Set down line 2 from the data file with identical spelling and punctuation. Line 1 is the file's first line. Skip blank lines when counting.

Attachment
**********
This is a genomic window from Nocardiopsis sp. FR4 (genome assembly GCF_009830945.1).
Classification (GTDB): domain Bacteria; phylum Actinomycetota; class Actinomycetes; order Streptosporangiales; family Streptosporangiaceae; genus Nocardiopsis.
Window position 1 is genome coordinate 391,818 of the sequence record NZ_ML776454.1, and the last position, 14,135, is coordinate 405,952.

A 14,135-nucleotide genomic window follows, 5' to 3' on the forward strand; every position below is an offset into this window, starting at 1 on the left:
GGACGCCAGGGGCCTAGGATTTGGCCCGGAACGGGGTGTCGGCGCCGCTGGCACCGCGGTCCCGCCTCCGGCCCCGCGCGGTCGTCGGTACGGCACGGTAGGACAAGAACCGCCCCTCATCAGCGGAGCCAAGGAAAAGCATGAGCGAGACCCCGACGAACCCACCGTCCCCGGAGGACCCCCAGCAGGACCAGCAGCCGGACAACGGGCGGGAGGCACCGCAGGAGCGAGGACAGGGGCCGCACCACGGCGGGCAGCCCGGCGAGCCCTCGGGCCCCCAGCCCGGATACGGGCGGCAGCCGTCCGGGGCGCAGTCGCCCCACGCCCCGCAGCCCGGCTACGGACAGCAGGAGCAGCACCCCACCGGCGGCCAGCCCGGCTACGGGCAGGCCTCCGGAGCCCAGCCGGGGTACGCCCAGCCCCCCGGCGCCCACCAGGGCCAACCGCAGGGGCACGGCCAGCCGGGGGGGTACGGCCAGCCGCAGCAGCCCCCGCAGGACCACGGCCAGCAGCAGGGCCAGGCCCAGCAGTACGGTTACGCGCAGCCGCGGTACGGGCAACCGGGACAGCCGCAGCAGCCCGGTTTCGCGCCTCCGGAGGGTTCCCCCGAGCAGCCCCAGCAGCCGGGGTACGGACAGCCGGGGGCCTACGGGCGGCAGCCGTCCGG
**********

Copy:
Classification (GTDB): domain Bacteria; phylum Actinomycetota; class Actinomycetes; order Streptosporangiales; family Streptosporangiaceae; genus Nocardiopsis.